Experiment Number 3 CHM12-3L Stoichiometry of Solutions

August 6, 2017 | Author: April Saccuan | Category: Titration, Atoms, Analytical Chemistry, Physical Chemistry, Chemical Compounds
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Stoichiometry of Solutions In the analysis of acetic acid in vinegar under a neutralization reaction, the acidity of ...

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EXPERIMENT NUMBER 3: STOICHIOMETRY OF SOLUTIONS F. J. S. PRADO, A. J. H. SACCUAN, J. E. S. SERRANO, I. R. C. SIOSON School of Electrical, Electronics and Computer Engineering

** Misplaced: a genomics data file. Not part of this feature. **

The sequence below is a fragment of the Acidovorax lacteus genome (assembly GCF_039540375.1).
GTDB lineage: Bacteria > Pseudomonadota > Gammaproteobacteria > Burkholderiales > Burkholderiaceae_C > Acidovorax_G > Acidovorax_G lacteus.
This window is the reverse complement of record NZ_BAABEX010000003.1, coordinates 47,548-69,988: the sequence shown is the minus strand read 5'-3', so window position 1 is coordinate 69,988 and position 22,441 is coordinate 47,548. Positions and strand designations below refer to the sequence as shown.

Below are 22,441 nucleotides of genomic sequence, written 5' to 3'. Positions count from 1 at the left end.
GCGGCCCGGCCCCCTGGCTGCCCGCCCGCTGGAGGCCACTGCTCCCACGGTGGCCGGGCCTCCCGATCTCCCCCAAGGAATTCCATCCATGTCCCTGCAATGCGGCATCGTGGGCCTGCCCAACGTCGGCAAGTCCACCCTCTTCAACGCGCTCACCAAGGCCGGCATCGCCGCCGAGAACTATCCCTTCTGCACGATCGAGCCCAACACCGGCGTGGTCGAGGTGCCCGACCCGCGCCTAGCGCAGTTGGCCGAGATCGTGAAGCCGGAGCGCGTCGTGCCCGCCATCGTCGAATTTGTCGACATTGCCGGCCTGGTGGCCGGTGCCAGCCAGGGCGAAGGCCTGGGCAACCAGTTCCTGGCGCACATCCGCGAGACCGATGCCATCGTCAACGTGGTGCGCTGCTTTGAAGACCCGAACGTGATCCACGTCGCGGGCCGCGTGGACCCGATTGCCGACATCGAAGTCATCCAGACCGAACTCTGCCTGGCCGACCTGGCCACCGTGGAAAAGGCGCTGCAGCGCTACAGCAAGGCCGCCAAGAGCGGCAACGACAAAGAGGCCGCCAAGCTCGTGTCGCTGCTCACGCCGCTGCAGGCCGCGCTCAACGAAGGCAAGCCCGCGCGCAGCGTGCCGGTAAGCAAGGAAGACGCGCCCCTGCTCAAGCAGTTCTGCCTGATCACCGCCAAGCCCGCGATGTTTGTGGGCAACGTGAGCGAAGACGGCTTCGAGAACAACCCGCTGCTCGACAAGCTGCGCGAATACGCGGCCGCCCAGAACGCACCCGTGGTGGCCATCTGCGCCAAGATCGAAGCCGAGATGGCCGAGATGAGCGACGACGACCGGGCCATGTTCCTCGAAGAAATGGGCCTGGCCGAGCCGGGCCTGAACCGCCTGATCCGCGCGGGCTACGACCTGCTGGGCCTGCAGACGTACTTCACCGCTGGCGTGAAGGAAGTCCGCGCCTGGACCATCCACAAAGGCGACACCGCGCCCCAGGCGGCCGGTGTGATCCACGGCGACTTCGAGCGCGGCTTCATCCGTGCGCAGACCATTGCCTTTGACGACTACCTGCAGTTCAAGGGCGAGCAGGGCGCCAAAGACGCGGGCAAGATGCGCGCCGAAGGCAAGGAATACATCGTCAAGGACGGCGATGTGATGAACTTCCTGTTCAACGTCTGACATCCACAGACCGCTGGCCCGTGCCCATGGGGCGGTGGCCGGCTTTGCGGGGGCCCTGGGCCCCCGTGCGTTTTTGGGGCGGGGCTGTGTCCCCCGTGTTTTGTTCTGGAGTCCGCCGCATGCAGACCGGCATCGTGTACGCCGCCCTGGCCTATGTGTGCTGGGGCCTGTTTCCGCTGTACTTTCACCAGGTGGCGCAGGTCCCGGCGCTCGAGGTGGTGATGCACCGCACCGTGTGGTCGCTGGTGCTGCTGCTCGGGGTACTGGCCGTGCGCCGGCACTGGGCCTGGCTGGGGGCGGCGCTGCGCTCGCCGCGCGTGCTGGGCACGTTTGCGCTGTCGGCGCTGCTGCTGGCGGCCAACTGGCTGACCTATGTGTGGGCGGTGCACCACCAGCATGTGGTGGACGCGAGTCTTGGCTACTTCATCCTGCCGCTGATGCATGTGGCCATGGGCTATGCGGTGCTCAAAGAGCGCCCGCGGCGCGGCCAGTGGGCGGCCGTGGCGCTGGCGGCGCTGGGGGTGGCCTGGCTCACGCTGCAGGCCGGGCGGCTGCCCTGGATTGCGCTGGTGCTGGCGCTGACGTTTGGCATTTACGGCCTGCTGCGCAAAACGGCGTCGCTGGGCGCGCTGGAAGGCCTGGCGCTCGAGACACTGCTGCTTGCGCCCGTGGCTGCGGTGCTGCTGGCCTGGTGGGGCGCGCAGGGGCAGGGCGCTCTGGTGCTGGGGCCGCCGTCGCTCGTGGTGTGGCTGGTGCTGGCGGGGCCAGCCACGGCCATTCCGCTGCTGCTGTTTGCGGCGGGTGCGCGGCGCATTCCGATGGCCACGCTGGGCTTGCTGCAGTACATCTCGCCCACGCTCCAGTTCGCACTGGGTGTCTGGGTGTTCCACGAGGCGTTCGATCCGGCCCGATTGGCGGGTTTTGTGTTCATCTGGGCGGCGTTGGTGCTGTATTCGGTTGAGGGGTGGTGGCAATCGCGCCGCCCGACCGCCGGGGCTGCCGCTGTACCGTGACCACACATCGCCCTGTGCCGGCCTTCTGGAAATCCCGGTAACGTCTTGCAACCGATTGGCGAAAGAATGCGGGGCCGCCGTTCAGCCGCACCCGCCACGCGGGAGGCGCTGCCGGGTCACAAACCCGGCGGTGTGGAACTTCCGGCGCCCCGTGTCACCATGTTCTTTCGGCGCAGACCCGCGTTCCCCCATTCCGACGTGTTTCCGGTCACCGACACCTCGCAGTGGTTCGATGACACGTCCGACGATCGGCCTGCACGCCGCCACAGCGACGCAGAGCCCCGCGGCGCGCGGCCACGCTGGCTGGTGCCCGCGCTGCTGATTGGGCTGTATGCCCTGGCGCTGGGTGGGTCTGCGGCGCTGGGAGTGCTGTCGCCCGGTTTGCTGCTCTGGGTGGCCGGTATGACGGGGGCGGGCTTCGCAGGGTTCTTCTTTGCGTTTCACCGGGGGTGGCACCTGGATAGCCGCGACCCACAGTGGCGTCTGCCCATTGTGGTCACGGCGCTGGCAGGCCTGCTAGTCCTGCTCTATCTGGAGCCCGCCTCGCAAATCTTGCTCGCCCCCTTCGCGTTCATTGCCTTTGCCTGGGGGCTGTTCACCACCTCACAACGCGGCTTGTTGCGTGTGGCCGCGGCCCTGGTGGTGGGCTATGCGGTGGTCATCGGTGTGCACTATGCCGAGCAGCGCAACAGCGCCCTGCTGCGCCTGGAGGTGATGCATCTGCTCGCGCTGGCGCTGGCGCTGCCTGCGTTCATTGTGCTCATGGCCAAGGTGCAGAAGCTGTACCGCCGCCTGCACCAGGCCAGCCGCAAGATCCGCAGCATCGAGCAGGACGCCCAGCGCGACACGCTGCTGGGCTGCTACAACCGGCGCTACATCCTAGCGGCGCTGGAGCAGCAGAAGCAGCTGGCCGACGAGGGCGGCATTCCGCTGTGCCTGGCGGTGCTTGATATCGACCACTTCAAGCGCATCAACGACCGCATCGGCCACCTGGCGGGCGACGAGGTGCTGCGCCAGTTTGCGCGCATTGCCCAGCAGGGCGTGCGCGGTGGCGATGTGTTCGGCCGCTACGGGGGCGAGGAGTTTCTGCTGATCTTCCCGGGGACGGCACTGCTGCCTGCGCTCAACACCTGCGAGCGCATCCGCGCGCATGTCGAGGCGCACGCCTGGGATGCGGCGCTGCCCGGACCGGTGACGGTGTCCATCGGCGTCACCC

In the analysis of acetic acid in vinegar under a neutralization reaction, the acidity of various brands of vinegar is determined by titrating it with standard sodium hydroxide solution using phenolphthalein as indicator. There are four brands of vinegars and all of them had been proved to be of commercial vinegar solution. Datu Puti was considered the most acidic with 3.66 percent by weight acetic acid in water. Followed by Silver Swan with 3.6%, SM Bonus has 2.52% and Amihan has 2.31%. For the analysis of dissolved oxygen in tap water under redox reaction, the amount of dissolved oxygen in a water sample is to be determined by using the iodometric or Winkler method. Calculating for the dissolved-oxygen content in tap water at normal temperature to be 7 ppm, it is determined that the tap water has the ability to maintain the survival of aquatic life. Keywords: Experiment; Chemistry; Stoichiometry; Solutions; Titration Introduction Neutralization is the reaction of an acid with the base to form a salt and, usually, water2. The significant feature of this reaction in aqueous solution is the combination of hydronium ion with hydroxide ion to form water. In this reaction, a point is reached where both acid and base are consumed and neither is in excess. This is called the equivalence point of neutralization.1 To locate the equivalence point in a neutralization reaction requires that careful control be exercised over the addition of a base to an acid (or acid to base) and a means be found to signal the point at which the reaction mixture turns from acid to base (or base to acid).. The first objective can be achieved by dispensing one solution into the other through a burette. This device measures accurately the volumes of the solutions used. The latter is achieved by using an acid-base indicator, which changes color when the solution changes from having a very slight excess of acid to having a very slight excess of base. This analytical technique of accurately measuring the volume of a solution required to react with another solution is called titration. Titrant or standard solution is the solution of known concentration while the analyte is the solution of unknown concentration. The point at which the indicator changes color is the endpoint of titration, which can differ slightly from the equivalence point.1 In this experiment, the acidity of several brands of vinegar is to be determined by titrating it with standard sodium hydroxide solution using